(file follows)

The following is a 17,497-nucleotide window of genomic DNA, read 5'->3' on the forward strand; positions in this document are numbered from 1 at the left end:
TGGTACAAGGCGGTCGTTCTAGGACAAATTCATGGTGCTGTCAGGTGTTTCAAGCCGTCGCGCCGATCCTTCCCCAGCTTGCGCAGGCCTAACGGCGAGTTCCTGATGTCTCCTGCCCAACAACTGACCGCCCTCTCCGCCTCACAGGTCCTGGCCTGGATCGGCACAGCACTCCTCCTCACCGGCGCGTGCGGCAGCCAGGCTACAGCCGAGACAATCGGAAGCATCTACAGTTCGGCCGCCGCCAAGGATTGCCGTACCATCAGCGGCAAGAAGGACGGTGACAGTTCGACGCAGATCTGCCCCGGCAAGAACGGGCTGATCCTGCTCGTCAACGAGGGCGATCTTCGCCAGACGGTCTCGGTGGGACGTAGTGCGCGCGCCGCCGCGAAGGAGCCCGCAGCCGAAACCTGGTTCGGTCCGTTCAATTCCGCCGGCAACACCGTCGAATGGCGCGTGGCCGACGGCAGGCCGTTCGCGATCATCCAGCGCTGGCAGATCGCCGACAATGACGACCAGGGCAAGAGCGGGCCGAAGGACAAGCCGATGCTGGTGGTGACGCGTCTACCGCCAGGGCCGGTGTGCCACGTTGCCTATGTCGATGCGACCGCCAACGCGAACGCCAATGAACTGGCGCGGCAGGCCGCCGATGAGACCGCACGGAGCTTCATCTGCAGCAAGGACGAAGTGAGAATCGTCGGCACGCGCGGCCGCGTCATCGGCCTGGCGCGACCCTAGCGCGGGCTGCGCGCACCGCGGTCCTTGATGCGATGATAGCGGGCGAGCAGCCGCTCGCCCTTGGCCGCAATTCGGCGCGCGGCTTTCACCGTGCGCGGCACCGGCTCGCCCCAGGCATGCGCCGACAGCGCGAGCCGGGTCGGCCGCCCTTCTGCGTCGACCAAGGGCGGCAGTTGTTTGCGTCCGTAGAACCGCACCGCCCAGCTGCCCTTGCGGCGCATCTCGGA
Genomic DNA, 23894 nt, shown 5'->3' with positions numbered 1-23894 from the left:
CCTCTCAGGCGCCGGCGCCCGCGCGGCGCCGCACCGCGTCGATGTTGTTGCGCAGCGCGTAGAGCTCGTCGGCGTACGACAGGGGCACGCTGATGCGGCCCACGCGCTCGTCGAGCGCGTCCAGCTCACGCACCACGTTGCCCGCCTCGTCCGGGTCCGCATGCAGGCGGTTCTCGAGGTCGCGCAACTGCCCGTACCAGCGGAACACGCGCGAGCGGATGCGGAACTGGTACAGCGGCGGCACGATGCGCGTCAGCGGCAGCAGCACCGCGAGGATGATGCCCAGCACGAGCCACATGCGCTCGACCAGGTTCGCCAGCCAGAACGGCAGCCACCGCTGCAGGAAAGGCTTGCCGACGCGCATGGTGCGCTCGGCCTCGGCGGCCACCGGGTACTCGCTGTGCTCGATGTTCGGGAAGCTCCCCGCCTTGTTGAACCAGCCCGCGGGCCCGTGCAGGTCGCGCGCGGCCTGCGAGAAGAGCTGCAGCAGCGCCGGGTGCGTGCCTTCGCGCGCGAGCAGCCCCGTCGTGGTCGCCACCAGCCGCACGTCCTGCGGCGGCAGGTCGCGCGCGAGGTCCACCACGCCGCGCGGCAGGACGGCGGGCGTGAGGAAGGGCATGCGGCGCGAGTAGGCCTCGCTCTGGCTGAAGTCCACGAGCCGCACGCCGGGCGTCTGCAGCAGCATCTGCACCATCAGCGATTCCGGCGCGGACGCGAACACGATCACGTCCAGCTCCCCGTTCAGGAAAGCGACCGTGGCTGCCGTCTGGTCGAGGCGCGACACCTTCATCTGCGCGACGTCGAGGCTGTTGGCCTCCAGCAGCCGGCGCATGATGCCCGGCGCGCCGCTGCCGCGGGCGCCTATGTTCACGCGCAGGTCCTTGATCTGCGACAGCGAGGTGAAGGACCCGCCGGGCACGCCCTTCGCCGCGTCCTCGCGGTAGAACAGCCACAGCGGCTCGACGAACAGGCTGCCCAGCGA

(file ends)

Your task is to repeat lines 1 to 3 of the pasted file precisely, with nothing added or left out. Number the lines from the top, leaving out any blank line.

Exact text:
The following is a 17,497-nucleotide window of genomic DNA, read 5'->3' on the forward strand; positions in this document are numbered from 1 at the left end:
TGGTACAAGGCGGTCGTTCTAGGACAAATTCATGGTGCTGTCAGGTGTTTCAAGCCGTCGCGCCGATCCTTCCCCAGCTTGCGCAGGCCTAACGGCGAGTTCCTGATGTCTCCTGCCCAACAACTGACCGCCCTCTCCGCCTCACAGGTCCTGGCCTGGATCGGCACAGCACTCCTCCTCACCGGCGCGTGCGGCAGCCAGGCTACAGCCGAGACAATCGGAAGCATCTACAGTTCGGCCGCCGCCAAGGATTGCCGTACCATCAGCGGCAAGAAGGACGGTGACAGTTCGACGCAGATCTGCCCCGGCAAGAACGGGCTGATCCTGCTCGTCAACGAGGGCGATCTTCGCCAGACGGTCTCGGTGGGACGTAGTGCGCGCGCCGCCGCGAAGGAGCCCGCAGCCGAAACCTGGTTCGGTCCGTTCAATTCCGCCGGCAACACCGTCGAATGGCGCGTGGCCGACGGCAGGCCGTTCGCGATCATCCAGCGCTGGCAGATCGCCGACAATGACGACCAGGGCAAGAGCGGGCCGAAGGACAAGCCGATGCTGGTGGTGACGCGTCTACCGCCAGGGCCGGTGTGCCACGTTGCCTATGTCGATGCGACCGCCAACGCGAACGCCAATGAACTGGCGCGGCAGGCCGCCGATGAGACCGCACGGAGCTTCATCTGCAGCAAGGACGAAGTGAGAATCGTCGGCACGCGCGGCCGCGTCATCGGCCTGGCGCGACCCTAGCGCGGGCTGCGCGCACCGCGGTCCTTGATGCGATGATAGCGGGCGAGCAGCCGCTCGCCCTTGGCCGCAATTCGGCGCGCGGCTTTCACCGTGCGCGGCACCGGCTCGCCCCAGGCATGCGCCGACAGCGCGAGCCGGGTCGGCCGCCCTTCTGCGTCGACCAAGGGCGGCAGTTGTTTGCGTCCGTAGAACCGCACCGCCCAGCTGCCCTTGCGGCGCATCTCGGA
Genomic DNA, 23894 nt, shown 5'->3' with positions numbered 1-23894 from the left: